Put the getFromStorage function above the useState.
Pass the getFromStorage() function call to the useState as so

const [state, setState] = useState<T>(getFromStorage());
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Now it should look like this

import { useCallback, useState } from "react";

interface UsePersistProps<T> {
    stateName: string;
    initialValue: T;
}

const usePersist = <T>({ stateName, initialValue }: UsePersistProps<T>) => {
    const name = `persist/${stateName}`;
    const getFromStorage = () => {
        try {
            const val = JSON.parse(localStorage.getItem(name) + "");
            if (val !== null) {
                return val;
            } else {
                localStorage.setItem(name, JSON.stringify(initialValue));
            }
        } catch {
            return initialValue;
        }
    };

    const [state, setState] = useState<T>(getFromStorage());

    const setValue = useCallback(
        (value: T) => {
            localStorage.setItem(name, JSON.stringify(value));
            setState(value);
        },
        [name]
    );
};

export default usePersist;
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Now let's return the set and get functions like React does for useState.

return [state, setValue];
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Now the final code should be as such

import { useCallback, useState } from "react";

interface UsePersistProps<T> {
    stateName: string;
    initialValue: T;
}

const usePersist = <T>({ stateName, initialValue }: UsePersistProps<T>): [T, (value: T) => void] => {
    const name = `persist/${stateName}`;

    const getFromStorage = () => {
        try {
            const val = JSON.parse(localStorage.getItem(name) + "");
            if (val !== null) {
                return val;
            } else {
                localStorage.setItem(name, JSON.stringify(initialValue));
            }
        } catch {
            return initialValue;
        }
    };

    const [state, setState] = useState<T>(getFromStorage());

    const setValue = useCallback(
        (value: T) => {
            localStorage.setItem(name, JSON.stringify(value));
            setState(value);
        },
        [name]
    );

    return [state, setValue];
};

export default usePersist;
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Usage

Let's use it inside a component

function App() {
    const [persistentState, setPersistentState] = usePersist<string>({
        stateName: "myState",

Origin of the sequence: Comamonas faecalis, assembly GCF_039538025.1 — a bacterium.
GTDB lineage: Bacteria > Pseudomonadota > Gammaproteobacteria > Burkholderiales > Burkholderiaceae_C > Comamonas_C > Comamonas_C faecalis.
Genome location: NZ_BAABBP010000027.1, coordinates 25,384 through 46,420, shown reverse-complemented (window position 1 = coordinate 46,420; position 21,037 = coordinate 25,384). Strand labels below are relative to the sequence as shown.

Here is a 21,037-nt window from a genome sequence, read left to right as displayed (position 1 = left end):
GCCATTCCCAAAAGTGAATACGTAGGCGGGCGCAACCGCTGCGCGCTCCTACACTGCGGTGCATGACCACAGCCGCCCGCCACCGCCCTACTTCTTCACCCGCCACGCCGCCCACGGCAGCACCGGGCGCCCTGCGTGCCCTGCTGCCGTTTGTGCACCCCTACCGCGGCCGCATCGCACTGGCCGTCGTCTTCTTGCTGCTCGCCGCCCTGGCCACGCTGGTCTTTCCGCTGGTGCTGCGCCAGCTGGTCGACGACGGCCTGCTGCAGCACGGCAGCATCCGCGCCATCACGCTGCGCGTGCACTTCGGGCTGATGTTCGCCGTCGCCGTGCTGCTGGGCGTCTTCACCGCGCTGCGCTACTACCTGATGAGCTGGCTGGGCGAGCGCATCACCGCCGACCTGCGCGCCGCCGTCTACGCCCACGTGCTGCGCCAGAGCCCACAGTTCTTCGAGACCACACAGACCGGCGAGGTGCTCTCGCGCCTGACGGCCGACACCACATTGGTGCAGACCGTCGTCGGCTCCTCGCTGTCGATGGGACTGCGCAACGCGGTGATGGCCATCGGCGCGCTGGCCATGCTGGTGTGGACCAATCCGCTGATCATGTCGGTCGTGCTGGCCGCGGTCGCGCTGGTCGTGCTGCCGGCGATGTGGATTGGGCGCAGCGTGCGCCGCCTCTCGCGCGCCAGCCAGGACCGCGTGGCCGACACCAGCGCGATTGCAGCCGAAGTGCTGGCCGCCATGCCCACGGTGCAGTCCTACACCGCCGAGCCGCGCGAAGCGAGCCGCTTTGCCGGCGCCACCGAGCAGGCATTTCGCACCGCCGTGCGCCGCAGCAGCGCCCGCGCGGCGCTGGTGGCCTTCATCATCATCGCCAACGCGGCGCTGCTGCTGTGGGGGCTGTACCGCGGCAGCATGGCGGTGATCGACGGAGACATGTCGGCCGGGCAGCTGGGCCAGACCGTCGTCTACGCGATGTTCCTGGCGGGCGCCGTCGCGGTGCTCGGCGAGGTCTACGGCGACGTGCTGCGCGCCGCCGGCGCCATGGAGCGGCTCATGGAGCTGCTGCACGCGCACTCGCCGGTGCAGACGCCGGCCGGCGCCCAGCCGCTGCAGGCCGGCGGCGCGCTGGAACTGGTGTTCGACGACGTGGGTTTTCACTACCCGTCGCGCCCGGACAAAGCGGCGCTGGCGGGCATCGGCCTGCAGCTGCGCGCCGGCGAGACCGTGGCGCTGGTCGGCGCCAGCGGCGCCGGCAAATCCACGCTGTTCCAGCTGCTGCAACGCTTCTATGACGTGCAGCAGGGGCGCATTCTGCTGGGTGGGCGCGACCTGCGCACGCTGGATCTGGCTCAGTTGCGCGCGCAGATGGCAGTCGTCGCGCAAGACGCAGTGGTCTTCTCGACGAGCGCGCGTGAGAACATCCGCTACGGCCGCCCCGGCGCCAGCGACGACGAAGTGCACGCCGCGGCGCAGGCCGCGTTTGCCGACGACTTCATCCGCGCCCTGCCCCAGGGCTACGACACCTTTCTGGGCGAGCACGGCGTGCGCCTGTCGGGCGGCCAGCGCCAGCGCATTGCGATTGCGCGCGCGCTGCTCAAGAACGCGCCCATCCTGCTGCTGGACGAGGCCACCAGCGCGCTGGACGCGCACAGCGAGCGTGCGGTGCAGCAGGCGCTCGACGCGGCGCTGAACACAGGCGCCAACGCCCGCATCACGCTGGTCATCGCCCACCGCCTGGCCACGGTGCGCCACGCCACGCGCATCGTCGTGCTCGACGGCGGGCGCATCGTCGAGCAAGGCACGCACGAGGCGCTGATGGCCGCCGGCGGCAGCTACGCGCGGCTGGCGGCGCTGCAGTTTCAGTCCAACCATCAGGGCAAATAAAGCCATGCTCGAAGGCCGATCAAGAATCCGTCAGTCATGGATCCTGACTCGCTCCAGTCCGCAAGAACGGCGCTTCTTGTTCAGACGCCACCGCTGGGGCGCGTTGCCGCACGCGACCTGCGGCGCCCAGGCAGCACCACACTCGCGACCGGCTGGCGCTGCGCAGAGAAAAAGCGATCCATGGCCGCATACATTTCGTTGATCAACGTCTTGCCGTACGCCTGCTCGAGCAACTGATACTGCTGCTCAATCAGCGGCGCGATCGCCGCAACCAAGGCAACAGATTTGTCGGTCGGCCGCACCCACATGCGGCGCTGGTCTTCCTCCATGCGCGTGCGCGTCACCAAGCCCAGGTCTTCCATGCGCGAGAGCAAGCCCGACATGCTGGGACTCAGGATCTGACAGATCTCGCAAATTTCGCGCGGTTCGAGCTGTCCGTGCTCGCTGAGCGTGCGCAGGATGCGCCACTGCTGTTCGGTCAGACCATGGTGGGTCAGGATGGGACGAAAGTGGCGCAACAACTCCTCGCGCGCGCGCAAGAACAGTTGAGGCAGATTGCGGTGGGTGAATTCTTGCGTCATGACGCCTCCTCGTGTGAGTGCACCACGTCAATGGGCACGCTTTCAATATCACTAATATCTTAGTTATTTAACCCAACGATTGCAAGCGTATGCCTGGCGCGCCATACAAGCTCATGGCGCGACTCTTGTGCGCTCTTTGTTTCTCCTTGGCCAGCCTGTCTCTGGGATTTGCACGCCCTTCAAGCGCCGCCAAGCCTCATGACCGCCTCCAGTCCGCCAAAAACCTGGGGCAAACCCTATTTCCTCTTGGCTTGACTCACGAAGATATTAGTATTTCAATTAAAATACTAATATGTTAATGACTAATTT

initialValue: "Hello World",
    });

    useEffect(() => {
        setPersistentState("Hello, I'm persistent");
    }, [setPersistentState]);

    useEffect(() => {
        console.log(persistentState);
    }, [persistentState]);

    return (
        <>
            <p>{persistentState}</p>
        </>
    );
}
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You can verify it working by checking your developer console. You might also want to delete the entry in your localStorage.

Screenshot of the developer console consists both localStorage screen and the console

You can also use the usePersist in Context API.
I am using it for changing between the dark mode and the light mode.

import { usePersist } from "hooks";
import { createContext, FC, useEffect, useState } from "react";
interface DarkModeContextState {
    darkMode: boolean;
    setDarkMode: (darkMode: boolean) => void;
}

const contextDefaultValues: DarkModeContextState = {
    darkMode: true,
    setDarkMode: () => {},
};

export const DarkModeContext = createContext<DarkModeContextState>(contextDefaultValues);

const DarkModeProvider: FC = ({ children }) => {
    const [persistedDarkMode, setPersistedDarkMode] = usePersist<boolean>({
        stateName: "darkMode",
        initialValue: contextDefaultValues.darkMode,
    });
    const [darkMode, setDarkMode] = useState<boolean>(persistedDarkMode);

    useEffect(() => {
        setPersistedDarkMode(darkMode);
    }, [darkMode, setPersistedDarkMode]);

    return (
        <DarkModeContext.Provider
            value={{
                darkMode,
                setDarkMode: (val: boolean) => {
                    setDarkMode(val);
                },
            }}
        >
            {children}
        </DarkModeContext.Provider>
    );
};

export default DarkModeProvider;
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Conclusion

Thanks for reading so far.

You might ask

"Why don't you use a package to handle this?".
We can, of course. But, I wanted to give an idea of how to solve a pretty basic problem. I prefer understanding the solution that I am using.

"Why don't we set to and get from the local storage right inside the component?"
That should work but I wanted to go with a more elegant solution.

If you have any more questions or any feedback, please let me know. Hopefully this might be a solution to your problem and/or give you an insight how to write a custom hook.